Naked donuts, on the other hand, is a campus tradition that all students have the opportunity to witness, at least if their timing is right.
During the naked donut run, a group of unclothed students hands out donuts to people studying in the Rockefeller and Sciences libraries during reading period.
The theory behind naked donuts is that anyone studying toward the end of reading period is most likely in need of "a moment of levity," according to Zach, a Brown student who requested that his only his first name be used because of the secretive nature of naked donuts.
"It's totally comical in its nature. It serves as a reminder that it's not all about the studies," Zach said.
Unlike the naked party, naked donuts is not affiliated with an organization on campus. Instead, Zach said, coordination of the event has moved and traveled and remained highly elusive over the years, with exact details for the naked appearances being shared among participants by word of mouth or e-mail the day of the event.
The clandestine nature is not meant to exclude students from participating, according to Zach. Anyone who feels comfortable enough to hand out donuts in the nude is welcome to do so. Instead, the covertness is mainly because who is participating and when the donuts will be distributed is supposed to be a surprise.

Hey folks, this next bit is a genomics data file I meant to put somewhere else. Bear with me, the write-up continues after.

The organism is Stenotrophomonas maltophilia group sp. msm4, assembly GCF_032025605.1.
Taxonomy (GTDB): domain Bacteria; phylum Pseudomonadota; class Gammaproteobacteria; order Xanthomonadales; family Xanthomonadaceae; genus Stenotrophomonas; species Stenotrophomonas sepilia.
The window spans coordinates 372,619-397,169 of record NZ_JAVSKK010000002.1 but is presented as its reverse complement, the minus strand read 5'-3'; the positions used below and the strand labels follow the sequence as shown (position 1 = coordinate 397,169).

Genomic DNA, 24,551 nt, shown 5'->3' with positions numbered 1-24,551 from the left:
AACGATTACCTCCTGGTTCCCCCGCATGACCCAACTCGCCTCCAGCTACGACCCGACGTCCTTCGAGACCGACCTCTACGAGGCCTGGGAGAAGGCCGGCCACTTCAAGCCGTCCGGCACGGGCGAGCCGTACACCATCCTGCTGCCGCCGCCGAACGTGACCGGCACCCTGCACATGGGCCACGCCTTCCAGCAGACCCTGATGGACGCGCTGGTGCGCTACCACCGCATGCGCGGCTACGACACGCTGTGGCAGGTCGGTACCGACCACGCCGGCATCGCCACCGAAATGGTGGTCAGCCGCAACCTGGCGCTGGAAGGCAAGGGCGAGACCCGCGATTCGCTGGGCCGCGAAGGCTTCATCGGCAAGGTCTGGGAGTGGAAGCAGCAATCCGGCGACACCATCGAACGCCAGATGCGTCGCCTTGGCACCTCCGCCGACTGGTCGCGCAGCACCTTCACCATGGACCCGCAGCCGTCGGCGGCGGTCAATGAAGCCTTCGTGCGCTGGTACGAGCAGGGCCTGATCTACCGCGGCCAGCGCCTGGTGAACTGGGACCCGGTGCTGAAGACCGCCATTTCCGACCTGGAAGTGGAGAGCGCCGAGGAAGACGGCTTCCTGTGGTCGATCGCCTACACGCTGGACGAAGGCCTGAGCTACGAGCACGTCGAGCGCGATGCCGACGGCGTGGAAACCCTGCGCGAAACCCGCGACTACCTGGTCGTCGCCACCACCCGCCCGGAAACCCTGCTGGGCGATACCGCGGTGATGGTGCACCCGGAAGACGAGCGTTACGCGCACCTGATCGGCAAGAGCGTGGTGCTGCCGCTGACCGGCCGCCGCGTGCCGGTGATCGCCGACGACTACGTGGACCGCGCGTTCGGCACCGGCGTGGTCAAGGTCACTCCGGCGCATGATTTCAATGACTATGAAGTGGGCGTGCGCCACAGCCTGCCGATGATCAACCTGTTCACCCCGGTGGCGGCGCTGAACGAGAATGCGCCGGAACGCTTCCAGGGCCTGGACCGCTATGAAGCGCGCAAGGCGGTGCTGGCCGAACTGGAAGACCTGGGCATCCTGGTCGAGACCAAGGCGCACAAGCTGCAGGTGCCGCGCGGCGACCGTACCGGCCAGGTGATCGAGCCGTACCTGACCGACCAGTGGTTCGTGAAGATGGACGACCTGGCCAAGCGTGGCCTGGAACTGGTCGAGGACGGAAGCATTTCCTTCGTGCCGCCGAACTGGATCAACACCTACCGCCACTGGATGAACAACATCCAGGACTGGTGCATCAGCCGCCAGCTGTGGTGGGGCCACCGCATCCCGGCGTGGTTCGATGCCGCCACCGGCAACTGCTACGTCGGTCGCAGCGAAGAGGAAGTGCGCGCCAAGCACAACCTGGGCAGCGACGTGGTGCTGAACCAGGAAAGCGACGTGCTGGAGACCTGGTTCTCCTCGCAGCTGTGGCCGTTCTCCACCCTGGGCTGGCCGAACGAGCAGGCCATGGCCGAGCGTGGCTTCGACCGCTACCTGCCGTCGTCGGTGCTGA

Zach said naked donuts is meant to be a tradition, not a spectacle. But over the years it has changed from a low-key event to an exhibition that draws large numbers of students to the libraries in hopes of catching a glimpse of the naked donut handout.
But Zach said this goes against the true intent of naked donuts, which is to give relief to the overworked, not to be a sexualized spectacle.
In fact, Zach said naked donuts "is one of the most asexual experiences on college campuses tied to the human body.
"It's just a lot of fun to be with a group of people who are so comfortable that it's almost like you're walking through the library and forget you're naked," he said.
Unlike Hamilton's streaking team, naked donuts participants have never had problems with campus security or library officials. Zach said he didn't know if administrators were aware of naked donuts but hoped that if they did know, they would just look the other way.
Zach said that he saw no problem with the public display of nudity since it takes place on a college campus, among peers, but said events like naked donuts raise the question of "where does the domain of what's appropriate for being naked in public end?"
Vice President for Campus Life and Student Services David Greene, a Hamilton alum, though never a member of the college's streaking team, said Brown has no official position on naked donuts.
While Greene said he was not aware of any recent disciplinary cases involving streaking at Brown, the University "certainly encourages people to wear clothes at all appropriate moments."